I have uniformly sampled datasets from two acquisition circuits: an old model which has become difficult (and expensive) to procure parts to continue manufacturing, and a new version using modern microelectronics. Paired datasets have been produced by measuring the same phenomenon using the same transducers and swapping the acquisition circuits. (Each experiment produces a dataset: I have pairs of datasets, not datasets of pointwise paired experiments)

The paired datasets ought to be be the same scale and alignment along the independent variable, but in practice, tolerances are causing non-negligible mismatch. I'm looking for a metric to measure agreement between the old and new systems.

enter image description here

The classic is to assume alignment and find mean absolute value or rms of the difference in dependent variable, evaluated at the same index.

$$ \left ( \sum \left| x(f) - y(f) \right|^p \right)^{1/p} $$

But that breaks down when the independent variable is misaligned.

For regression, one can use "orthogonal least-squares", and, based on some distance metric on points, calculate a norm of the distances between samples and nearest approach of the regression curve.

But here I don't have a parametric curve to compare against, I have another sampled dataset.

Also, if the scaling were identical and only the position had a small shift, one could use apply a translation optimized by maximizing auto-correlation, and then measure distance in only the dependent variable. But I suspect small deviations also in scaling along the independent variable.

Is there a common metric used for distance between one sampled dataset and another dataset, also sampled?

I'm considering a "distance to nearest neighbor" approach, requiring all points from both datasets to be used, to avoid an undesirable asymmetry. Any expected problems with that approach?

  • 1
    $\begingroup$ Dynamic time warping may be of interest. $\endgroup$ Nov 8, 2023 at 20:39
  • 1
    $\begingroup$ @StephanKolassa: That looks very applicable, thanks. It looks very like Levenshtein distance, with insertion and deletion operations, only with soft- instead of hard- decision matching. I'll explore some of the references from there as well. Thanks for the pointer! $\endgroup$
    – Ben Voigt
    Nov 8, 2023 at 20:49

1 Answer 1


Dynamic time warping (DTW), as suggested by @StephanKolassa, is an excellent idea with lots of available tools. Perhaps a more modern, foundational approach would be to apply functional data analysis (FDA). One such approach, called elastic FDA, provides tools which can be viewed as a continuous extension of DTW. These slides provide a nice starting place, if you're interested in learning more.

Note: I am not an FDA person myself, but I at least partially buy into their advantages over classical discrete approaches like DTW. The argument for FDA usually goes: develop the theory on function spaces, not vectors, and discretize only at the last step: implementation. This is summed up in the short quote by the father of FDA, "Discretize as late as possible" -Ulf Grenander.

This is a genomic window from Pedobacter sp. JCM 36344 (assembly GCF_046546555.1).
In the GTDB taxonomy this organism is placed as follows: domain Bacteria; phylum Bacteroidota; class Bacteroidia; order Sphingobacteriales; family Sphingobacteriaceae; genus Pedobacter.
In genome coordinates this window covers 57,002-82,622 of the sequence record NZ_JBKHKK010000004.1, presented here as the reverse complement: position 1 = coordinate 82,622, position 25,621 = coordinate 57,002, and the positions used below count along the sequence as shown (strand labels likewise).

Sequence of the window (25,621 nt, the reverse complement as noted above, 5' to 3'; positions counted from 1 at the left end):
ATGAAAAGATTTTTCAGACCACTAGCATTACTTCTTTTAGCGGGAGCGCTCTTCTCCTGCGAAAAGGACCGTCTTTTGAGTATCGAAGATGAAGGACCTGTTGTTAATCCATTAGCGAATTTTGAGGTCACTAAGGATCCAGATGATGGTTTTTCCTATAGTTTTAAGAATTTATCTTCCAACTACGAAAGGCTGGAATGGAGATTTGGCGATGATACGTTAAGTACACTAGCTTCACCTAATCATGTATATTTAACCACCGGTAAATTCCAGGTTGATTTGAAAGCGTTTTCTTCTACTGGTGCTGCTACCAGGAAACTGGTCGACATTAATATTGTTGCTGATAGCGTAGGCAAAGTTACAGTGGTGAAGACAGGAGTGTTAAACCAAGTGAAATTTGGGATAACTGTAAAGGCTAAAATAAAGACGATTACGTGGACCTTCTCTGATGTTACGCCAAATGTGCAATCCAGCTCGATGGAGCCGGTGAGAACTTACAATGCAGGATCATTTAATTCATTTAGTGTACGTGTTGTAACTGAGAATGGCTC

Broadly, the strategy is

  1. Try to align the functions

  2. (A) Measure amplitude distance on aligned functions

  3. (B) Measure phase distance on aligned functions based on how much "work" was needed to align the functions.

Let's walk through a simple example with the fdasrvf package (in R).

# Generate data
N <- 100
t <- sort(runif(N))
f1 <- sin(4*pi*t) * t
f2 <- sin(4*pi*(t-1/20)) * t^1.1

plot(t, f1, type='l',
     main="Original misaligned data")
lines(t, f2, col='orange')

enter image description here

Next, I will use the elastic.distance function to get some measures of the distance between these two functions

fdasrvf::elastic.distance(f1, f2, t)

which returns

[1] 2.712711

[1] 0.3922354

The $D_y$ term is called the amplitude distance and $D_x$ is called the phase distance. Essentially, $D_y$ is what you want if the functions are aligned and $D_x$ tells you how hard we had to work to align the functions.

To break this down a little farther, let's see what the elastic FDA is doing. First, it attempts to align the functions, yielding something like:

ff <- cbind(f1, f2)
fda <- fdasrvf::align_fPCA(ff, t, lambda=0)

plot(t, fda$fn[,1], type='l', main="Aligned Data")
lines(t, fda$fn[,2], col='orange')

enter image description here

Now that the functions have been "phase-aligned", the usual amplitude distance is well defined and meaningful. In order to get these aligned functions, we apply a warping function, so that $f_\text{align}(t) = \gamma(f(t))$. These warping functions look like:

plot(t, fda$gam[,1], type='l', main="Warping functions")
lines(t, fda$gam[,2], col='orange')
abline(0, 1, lwd=2, col='red')

enter image description here

How far these functions differ from the identity line tells us how hard we had to work to align them. This is directly related to $D_x$, the phase distance.


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